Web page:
Last May, I posted about the Live it Up summer initiative. The Uptons tried an ambitious plan to Use it Up, Eat it Up, Play it Up, Read it Up, Watch it Up, and Trip it Up. You can read more about it here, but basically we determined to enjoy the summer by enjoying the things we already had!
If you’re wondering, it went really well. We didn’t do everything I’d planned, but we did an awful lot of it and I’ve never been so contented with a summer of fun. We played with more, tried more things, and used up more of our stuff than we ever have before. Getting organized about our family’s summer was wonderful!
This year, though, I wanted to try a simpler endeavor.
Then their father Israel said to them, “If it must be, then do this: Put some of the best products of the land in your bags and take them down to the man as a gift—a little balm and a little honey, some spices and myrrh, some pistachio nuts and almonds. Take double the amount of silver with you, for you must return the silver that was put back into the mouths of your sacks. Perhaps it was a mistake.Take your brother also and go back to the man at once.And may God Almighty grant you mercy before the man so that he will let your other brother and Benjamin come back with you. As for me, if I am bereaved, I am bereaved.”
As part of the research for my free Guide to a Vibrant Family Faith, I challenged our family to try verse mapping together. When you “map” a verse, you define words simply, circle words and phrases that stand out to you, and personalize the verse by crossing out any pronouns and adding your name.
After reading Job 8, I decided to do an object lesson with my kids. (Fellow moms, grandmas, Sunday School teachers, try this one out this Halloween! You can make every holiday—even Halloween—about Jesus!)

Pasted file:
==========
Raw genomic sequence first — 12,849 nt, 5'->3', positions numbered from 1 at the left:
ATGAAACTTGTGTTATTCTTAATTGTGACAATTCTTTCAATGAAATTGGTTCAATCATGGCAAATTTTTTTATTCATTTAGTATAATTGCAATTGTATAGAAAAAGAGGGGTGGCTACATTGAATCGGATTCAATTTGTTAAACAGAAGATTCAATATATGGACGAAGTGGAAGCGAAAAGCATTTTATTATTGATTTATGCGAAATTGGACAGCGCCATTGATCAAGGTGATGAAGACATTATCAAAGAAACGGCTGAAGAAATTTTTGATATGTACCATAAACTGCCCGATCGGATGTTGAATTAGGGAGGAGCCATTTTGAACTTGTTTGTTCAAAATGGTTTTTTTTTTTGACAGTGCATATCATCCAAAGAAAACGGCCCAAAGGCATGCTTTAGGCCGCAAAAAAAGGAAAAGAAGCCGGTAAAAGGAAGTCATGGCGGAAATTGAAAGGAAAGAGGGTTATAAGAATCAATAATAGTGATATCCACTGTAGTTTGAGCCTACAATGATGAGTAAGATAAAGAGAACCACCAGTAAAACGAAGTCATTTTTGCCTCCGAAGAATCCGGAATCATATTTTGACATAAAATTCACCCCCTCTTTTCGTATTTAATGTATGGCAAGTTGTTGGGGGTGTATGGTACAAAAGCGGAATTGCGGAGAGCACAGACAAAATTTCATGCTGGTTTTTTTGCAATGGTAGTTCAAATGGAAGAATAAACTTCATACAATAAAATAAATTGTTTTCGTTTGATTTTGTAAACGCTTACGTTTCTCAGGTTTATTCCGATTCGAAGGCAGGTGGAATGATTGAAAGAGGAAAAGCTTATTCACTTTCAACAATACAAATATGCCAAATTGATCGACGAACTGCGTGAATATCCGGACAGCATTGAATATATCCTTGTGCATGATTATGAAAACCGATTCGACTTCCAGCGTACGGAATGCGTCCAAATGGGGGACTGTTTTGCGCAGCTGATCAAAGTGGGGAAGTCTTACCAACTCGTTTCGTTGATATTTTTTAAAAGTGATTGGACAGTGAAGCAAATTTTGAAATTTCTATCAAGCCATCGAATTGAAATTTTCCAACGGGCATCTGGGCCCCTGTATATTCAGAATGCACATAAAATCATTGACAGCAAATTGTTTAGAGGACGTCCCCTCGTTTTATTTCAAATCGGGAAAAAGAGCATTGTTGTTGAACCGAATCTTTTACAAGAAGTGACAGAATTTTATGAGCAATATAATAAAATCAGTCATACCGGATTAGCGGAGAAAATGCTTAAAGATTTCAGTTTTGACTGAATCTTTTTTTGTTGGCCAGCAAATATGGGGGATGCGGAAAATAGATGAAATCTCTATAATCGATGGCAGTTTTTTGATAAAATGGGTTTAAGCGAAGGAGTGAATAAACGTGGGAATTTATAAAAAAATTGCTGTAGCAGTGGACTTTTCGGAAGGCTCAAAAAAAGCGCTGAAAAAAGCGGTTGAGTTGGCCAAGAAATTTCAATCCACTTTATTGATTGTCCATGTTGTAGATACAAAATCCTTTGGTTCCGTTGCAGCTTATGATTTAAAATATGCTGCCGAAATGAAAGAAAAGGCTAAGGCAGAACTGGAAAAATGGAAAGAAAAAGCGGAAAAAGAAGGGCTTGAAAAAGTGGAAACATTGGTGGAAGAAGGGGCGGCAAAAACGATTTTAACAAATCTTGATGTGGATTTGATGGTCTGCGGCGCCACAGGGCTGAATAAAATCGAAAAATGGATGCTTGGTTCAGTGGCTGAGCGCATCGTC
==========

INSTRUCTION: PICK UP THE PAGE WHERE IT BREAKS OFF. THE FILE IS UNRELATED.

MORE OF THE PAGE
This summer, my teen son wanted to pursue a goal. He made a great plan and decided to work on it for 15 minutes each day.
I wanted to encourage him, so I offered to help him set up some reminders. “Do you want me to print out a calendar so you can mark off each day?” I asked hopefully. “Or would you like me to buy you a little planner so you can keep track of what you’ve done? Do you want to start the process today?”
Every summer for the last several years, I’ve organized a “summer initiative” for my kids. My kids look forward to these ideas every year (mostly because they involve fun treats). This year, I want to share my idea with you.
“Martha, Martha,” the Lord answered, “you are worried and upset about many things, but few things are needed—or indeed only one.”
So, we cleared up in Part One that Martha absolutely should have put down her cleaning supplies and sat at the feet of Jesus with Mary. Mary chose the best thing, and we want to, as well—so we intentionally choose to enjoy quiet time with God every day.
But we know that even if Martha had been able to forget her chores and choose to be with Him, the chores would still be waiting. I have to wonder what would’ve happened if Martha had been able to do some of her chores and lean on the Lord at the same time.
I adore this book and think it’s applicable to all kinds of relationships, from marriage to friendships to family relationships. So, to help celebrate Valentine’s Day, I decided to read it again—this time thinking about my kids as well as my husband.
If you haven’t read it, the gist is that we all appreciate certain kinds of love more than others. Many, many of you will have read this or at least will have heard of it. You probably think you know your love language and that of your spouse (and possibly kids).